Red Bull, Verstappen in "all to lose" position in Hungary - Horner

The Red Bull Formula 1 team says there was nothing else it could have done to help Max Verstappen resist Lewis Hamilton and win the Hungarian Grand Prix

Red Bull, Verstappen in "all to lose" position in Hungary - Horner

Team principal Christian Horner said his squad was left in an "all to lose" situation in which it was unable to counter the ultimately quicker Mercedes of Hamilton.

Verstappen led the Hungaroring race from pole position and appeared to have enough to hold off Hamilton during the opening phase of the race.

But Mercedes elected to switch Hamilton to a fresh set of medium tyres so he could make an end of race charge.

Verstappen did not have enough of an advantage to cover that move by responding with a pitstop of his own, so he had to try to hold on at the front with older rubber.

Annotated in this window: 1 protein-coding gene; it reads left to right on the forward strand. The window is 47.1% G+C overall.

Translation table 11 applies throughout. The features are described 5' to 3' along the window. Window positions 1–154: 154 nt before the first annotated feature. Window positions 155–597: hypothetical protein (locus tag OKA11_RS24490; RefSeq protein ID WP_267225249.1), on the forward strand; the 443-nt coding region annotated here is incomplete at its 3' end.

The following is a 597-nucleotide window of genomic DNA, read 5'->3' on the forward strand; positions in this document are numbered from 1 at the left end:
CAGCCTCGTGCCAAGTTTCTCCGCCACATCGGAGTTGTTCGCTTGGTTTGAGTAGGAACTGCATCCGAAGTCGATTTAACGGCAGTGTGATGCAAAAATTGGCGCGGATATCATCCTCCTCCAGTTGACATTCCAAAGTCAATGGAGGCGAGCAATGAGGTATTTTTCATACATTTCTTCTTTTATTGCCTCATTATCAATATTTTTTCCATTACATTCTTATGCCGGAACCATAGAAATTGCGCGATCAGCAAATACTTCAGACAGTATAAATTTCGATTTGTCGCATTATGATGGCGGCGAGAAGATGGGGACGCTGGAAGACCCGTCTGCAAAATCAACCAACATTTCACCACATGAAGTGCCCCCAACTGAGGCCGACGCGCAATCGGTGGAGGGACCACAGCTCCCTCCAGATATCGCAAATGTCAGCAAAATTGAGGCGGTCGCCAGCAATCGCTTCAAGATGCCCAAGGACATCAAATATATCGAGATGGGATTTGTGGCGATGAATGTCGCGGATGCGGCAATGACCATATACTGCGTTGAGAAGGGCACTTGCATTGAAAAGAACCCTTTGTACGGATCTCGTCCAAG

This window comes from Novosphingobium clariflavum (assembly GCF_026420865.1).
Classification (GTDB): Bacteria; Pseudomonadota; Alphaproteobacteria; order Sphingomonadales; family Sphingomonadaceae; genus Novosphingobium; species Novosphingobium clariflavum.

In the end, he did not quite have enough pace because Hamilton was able to close a 19-second deficit and swoop into the lead with four laps to go.

Horner was adamant Red Bull did not get its strategy wrong, and says its biggest handicap was having to fight a Mercedes that was simply quicker in the race and having no other cars in the lead battle to complicate Hamilton's charge.

Asked by Autosport if he had considered bringing Verstappen in again to match Hamilton's strategy, Horner replied: "No. It was all to lose.

"If we had stopped and they had done the opposite, then they had what looked like a little bit more of a pace advantage.

"They had six lap fresher tyres and I don't think we would have caught Lewis at the pace he caught us.

"So it is frustrating that there were no other drivers in the mix because if he had dropped behind a Ferrari or even his team-mate, then it would not have been an option open to them.

"But that is the way it goes sometimes."

Horner said Verstappen's understanding of the situation explained why he was so calm after the race, despite having lost out so close to the chequered flag.

"He has driven with great maturity," said Horner.

"To lose a race with four laps to go is hugely frustrating, but he gets the bigger picture.

"He knew the situation we were in and he understood how the race was being read.

"To the layman you could think that Red Bull got its strategy wrong. We didn't.

"Mercedes just had a quicker car and the ability of a free stop opened up for them."

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